AG’s Chambers to move for SOCU to be party in rice miller’s lawsuit against GRDB

The Attorney General’s Chambers will be moving to have the Special Organised Crime Unit (SOCU) joined as a party in the $99.6 lawsuit brought against the Guyana Rice Development Board (GRDB) by Essequibo rice miller Arnold Sankar for alleged breach of a paddy supply deal and related costs.

The move comes after Justice Diana Insanally yesterday granted the request of Sankar’s attorneys to strike out an affidavit in answer filed by SOCU, which is not a party to the case.

Sankar’s attorney Anil Nandlall has since questioned the reason for SOCU’s involvement in the matter, while arguing that it has no locus standai or standing as a party to the proceedings.

At yesterday’s in-chambers hearing, head for the SOCU Sidney James was in attendance along with attorneys from the AG’s Chambers, who are representing the GRDB.

The attorneys, however, explained to the Stabroek News that Sankar is currently being investigated by SOCU, but would not go into detail. Attorney Judith Stuart-Adonis, however, noted that the Chambers will be filing for SOCU to be joined as a party to the litigation.

The affidavit in defence to Sankar’s claim was filed some five months late in spite of the court granting the AG’s Chambers several opportunities.

Associate attorneys for Sankar, Manoj Narayan and Rajindra Jaigobin, explained that after instituting their client’s claim against the GRDB on November 7 last, the respondents were to file their responding defence by January 19.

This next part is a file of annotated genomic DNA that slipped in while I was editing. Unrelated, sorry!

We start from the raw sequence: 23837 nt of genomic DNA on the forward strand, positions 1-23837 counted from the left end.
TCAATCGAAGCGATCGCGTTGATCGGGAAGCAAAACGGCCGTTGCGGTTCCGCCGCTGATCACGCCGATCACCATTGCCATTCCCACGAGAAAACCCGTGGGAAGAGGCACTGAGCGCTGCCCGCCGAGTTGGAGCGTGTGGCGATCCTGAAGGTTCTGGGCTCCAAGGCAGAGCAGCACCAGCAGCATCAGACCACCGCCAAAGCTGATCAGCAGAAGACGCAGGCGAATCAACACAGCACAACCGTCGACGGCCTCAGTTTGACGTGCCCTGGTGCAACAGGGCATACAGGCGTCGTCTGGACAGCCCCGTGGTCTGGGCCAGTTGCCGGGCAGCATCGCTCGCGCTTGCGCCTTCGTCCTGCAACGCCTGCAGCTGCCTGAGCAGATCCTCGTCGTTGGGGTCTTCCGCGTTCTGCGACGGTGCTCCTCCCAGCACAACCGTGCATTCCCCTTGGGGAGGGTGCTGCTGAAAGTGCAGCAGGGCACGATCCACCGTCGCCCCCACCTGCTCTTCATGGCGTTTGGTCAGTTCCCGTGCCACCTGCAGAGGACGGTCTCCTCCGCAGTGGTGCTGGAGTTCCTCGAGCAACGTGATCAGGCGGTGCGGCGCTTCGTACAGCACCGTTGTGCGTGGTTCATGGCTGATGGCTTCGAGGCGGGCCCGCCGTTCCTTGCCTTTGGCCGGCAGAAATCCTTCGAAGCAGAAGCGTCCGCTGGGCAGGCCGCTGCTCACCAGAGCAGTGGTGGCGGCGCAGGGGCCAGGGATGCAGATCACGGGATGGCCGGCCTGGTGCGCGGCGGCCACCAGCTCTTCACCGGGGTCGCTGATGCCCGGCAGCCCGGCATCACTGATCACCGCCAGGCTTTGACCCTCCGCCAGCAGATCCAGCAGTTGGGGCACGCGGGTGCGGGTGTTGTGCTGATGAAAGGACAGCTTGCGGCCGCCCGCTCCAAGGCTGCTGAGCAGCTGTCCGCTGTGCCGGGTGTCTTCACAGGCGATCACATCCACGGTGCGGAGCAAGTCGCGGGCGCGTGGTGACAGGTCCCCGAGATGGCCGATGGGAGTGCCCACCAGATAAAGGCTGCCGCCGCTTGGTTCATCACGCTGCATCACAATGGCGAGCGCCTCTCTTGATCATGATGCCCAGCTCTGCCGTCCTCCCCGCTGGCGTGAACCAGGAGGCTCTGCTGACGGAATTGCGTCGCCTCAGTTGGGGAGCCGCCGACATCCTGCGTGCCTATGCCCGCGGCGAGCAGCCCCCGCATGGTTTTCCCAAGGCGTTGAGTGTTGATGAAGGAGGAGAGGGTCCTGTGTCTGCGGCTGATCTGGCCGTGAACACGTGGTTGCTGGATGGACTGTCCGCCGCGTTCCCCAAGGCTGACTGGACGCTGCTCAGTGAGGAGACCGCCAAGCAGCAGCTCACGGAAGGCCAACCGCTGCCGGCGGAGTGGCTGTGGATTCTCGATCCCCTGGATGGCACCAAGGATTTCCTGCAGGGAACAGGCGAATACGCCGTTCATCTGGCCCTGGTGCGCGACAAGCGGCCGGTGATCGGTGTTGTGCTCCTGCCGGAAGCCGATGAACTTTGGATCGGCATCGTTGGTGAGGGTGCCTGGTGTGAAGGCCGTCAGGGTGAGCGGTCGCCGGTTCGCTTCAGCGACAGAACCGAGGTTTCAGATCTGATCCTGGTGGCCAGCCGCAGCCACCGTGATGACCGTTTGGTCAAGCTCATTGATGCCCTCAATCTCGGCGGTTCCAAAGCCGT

They, however, failed to so do, and sought leave to file by March 2. They again did not file their defence.

It was at this point that Justice Insanally granted a final further leave, with the order that if they failed to file their defence by March 16, judgment would have been entered for the plaintiff.

It was not, however, until April 10 that the AG’s Chambers filed its defence, which by then was out-of-time.

Narayan explained that thereafter, in a strange turn of events, James, who has no standing in the matter, filed an affidavit in answer to the plaintiff’s request to have the late defence struck out.

Ongoing investigations

According to Narayan, counsel for the respondent said that the delay in filing the responding defence was the result of ongoing investigations of Sankar by the SOCU.

Narayan, however, argued that the AG’s Chambers in such a case needed to have filed for “relief from sanctions,” which they failed to do. He explained that the sanction, would have been the court’s order of judgment being entered for the plaintiff once the respondent’s defence was filed out of time.

In this regard, Justice Insanally struck out the affidavit in answer filed by James to the summons Narayan filed to have the responding defence struck out.

In light of the judge’s decision, the AG’s Chambers has asked for leave to file a new responding affidavit, which has to be done by May 15, when the matter comes up for hearing again.

Additionally, on that date, the court will be hearing arguments from attorneys for the plaintiff as to why judgment ought to be entered for their client.

In his statement of claim, Sankar, of the Arnold Sankar and Sons Rice Mill, of Airy Hall Essequibo Coast, said that during the first rice crop of 2015, the GRDB requested that his company purchase as much paddy as was available on the market, at a price of between $3,000 and $3,300 per bag.